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  1. #1

    Default Any Old (or new) Shoes?

    I've seen kids skip over the toughest terrains the AT has to offer in Keds, and I've seen those more experienced tread the trail in anything from hard leather boots to soul-less runners to Teva sandals. I've staunchly adhered to the necessity of support and strength with a pair of Merrell Mid-boots for colder temps, and the lightweight convenience of Aasics trailrunners for warmer seasons. I've been happy with both....until now.

    Arthritic concerns and a host of other annoyances have made my favorite footwear unbearable and unwearable, and I've had zero luck in finding replacements. The only things I'm comfortable walking in are Sketchers GoMats...foam insoles (NOT MEMORY)...with loads of impact protection and bounce. I haven't tried them on the trail yet, and I'm sure they'd be short-lived as the softness of the soles aren't designed for trail wear and tear, but can anyone advise me as to a reason they would not be appropriate for <10 mile day hikes?
    ...the maddest of all is to see life as it is, and not as it should be. Cervantes

  2. #2

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    As long as you have lateral support (as in your foot doesn't spill/push the fabric over the side of the shoe) on the side slopes, I think you'd be fine. Obviously, get used to whatever the difference in traction might be with a bit of initial care.

  3. #3

    Default

    I've seen kids literally run from one place to the next over the course of a day without tiring, brining to mind an old saying, "youth is wasted on the young".

    For a number of years I tried a variety of commercially available inserts, some didn't work right out of the box regardless of marketing promises. Some worked for a short time but eventually broke down. It wasn't until I went to a podiatrist that I was able to get properly fitted with inserts designed specifically for my feet as opposed to being designed for a broad spectrum of similar but different issues. The issue of the insert fitting in existing shoes or boots is the next hurdle, with some footwear being adaptable to them, others not so much so finding the right shoes will require having these inserts with you.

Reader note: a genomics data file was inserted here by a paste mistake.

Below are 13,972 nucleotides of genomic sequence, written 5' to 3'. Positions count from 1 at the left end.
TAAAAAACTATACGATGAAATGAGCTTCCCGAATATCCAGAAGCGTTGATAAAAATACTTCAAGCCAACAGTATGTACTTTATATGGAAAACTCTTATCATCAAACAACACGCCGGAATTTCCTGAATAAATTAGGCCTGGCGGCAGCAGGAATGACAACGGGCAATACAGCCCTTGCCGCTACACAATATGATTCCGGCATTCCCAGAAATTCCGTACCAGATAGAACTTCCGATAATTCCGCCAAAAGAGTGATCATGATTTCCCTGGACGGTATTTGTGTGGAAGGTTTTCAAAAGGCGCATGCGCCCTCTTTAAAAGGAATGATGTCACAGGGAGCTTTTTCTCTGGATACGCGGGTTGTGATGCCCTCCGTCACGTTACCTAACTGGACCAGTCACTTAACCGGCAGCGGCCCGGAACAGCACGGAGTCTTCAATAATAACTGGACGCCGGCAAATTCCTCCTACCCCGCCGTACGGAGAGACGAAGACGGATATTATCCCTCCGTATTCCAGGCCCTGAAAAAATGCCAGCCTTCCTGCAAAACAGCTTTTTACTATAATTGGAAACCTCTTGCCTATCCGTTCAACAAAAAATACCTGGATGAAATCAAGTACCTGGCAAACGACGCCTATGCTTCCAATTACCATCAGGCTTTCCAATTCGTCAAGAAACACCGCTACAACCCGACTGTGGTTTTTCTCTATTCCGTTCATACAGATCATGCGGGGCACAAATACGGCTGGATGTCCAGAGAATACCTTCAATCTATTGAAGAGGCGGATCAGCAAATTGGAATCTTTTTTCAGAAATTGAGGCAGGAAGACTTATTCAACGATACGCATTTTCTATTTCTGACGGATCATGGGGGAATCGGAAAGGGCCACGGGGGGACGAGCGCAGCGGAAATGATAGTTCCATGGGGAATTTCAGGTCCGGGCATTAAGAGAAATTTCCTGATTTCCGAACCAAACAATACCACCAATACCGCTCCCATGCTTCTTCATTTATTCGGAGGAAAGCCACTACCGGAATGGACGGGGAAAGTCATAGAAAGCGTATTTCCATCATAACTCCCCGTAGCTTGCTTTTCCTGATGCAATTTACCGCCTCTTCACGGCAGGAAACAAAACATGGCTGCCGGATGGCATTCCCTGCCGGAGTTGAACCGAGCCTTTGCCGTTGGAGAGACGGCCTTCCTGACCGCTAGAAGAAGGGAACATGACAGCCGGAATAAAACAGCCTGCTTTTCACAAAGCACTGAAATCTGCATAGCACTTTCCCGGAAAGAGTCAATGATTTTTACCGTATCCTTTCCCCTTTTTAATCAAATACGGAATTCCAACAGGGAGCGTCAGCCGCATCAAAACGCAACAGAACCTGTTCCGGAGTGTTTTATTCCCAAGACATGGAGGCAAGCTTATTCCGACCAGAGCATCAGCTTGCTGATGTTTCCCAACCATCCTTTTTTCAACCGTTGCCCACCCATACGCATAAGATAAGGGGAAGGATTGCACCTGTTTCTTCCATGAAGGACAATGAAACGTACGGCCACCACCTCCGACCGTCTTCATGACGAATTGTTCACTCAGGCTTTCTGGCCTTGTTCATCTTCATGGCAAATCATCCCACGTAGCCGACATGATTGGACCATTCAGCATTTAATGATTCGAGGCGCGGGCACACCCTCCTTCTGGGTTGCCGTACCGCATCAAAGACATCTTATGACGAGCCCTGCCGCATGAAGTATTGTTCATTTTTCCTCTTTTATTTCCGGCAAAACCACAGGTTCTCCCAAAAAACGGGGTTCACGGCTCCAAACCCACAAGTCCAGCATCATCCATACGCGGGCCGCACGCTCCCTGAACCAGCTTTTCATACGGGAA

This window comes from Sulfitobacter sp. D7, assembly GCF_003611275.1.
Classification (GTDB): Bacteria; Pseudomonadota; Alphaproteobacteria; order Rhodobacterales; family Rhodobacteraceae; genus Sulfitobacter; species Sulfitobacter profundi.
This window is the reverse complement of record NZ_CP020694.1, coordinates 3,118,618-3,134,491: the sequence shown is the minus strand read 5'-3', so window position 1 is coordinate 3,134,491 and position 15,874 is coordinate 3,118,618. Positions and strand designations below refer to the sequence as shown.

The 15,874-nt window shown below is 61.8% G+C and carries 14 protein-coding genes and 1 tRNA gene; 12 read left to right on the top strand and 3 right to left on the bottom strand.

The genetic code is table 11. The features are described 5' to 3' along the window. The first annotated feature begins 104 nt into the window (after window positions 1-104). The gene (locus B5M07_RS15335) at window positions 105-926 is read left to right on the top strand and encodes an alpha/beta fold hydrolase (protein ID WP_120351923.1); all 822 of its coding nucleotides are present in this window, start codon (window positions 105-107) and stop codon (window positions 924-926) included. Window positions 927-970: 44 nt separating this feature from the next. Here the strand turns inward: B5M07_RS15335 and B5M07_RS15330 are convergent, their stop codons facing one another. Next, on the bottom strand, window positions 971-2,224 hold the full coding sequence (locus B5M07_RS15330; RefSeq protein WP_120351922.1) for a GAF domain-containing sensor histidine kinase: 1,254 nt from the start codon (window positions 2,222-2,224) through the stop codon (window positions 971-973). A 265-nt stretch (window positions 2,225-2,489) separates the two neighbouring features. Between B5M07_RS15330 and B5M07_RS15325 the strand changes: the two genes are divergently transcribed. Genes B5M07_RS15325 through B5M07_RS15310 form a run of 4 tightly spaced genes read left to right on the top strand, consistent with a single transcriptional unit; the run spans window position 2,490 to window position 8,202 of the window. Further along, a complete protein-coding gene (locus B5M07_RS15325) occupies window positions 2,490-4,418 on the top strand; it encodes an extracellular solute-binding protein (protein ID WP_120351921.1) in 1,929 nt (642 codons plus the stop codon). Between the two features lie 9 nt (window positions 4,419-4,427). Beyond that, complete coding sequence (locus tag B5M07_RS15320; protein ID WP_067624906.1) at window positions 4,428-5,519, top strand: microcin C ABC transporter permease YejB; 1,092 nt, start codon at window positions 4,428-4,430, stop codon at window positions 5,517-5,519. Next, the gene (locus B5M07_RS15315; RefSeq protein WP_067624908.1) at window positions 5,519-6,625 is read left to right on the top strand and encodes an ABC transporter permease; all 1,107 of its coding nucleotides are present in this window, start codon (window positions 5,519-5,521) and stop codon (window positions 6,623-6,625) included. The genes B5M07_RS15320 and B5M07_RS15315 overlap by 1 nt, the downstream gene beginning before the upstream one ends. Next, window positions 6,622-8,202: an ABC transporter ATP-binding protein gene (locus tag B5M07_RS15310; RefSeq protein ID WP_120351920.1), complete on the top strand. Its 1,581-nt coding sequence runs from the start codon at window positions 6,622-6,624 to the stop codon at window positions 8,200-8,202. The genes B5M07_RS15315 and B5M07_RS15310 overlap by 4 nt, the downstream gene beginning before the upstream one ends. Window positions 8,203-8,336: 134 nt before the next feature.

Though Rx orthotic inserts can be expensive, they typically outlast most any other type of remedy by a substantial margin and may also offer some relief for knee/hip pain caused by change of gait to accommodate inserts (or shoes) that don't quite fit or work as promised.

  4. #4

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    If I were having that much trouble, I'd go back to custom orthotics, and see if that let me wear what I wanted. When I had plantar fasciitis, they were the difference between not being able to walk around the block and doing 20 mile days-which is a pretty big difference!
    Be sure you know what you're getting in terms of finished product, if you do.
    I had Upsteps that were fantastic; ordered through a physical therapist my doctor referred me to.
    Later got a couple of cheaper spares through my chiropractor that fit perfect, but weren't suitable for backpacking(fell apart after getting wet).
    Your insurance might cover them, at least partially, if referred by a doctor. Think I paid $105 for those Upsteps, but see them priced at $230 online.
    They worked in all my shoes and boots.

  5. #5

    Default

    btw, I got tickled about your thread title, and was ready to talk about new vs old, differences in support with the same shoe, etc.
    I recently bought 2 new pairs of Merrell Moabs. Same shoe, both Ventilator and GoreTex versions.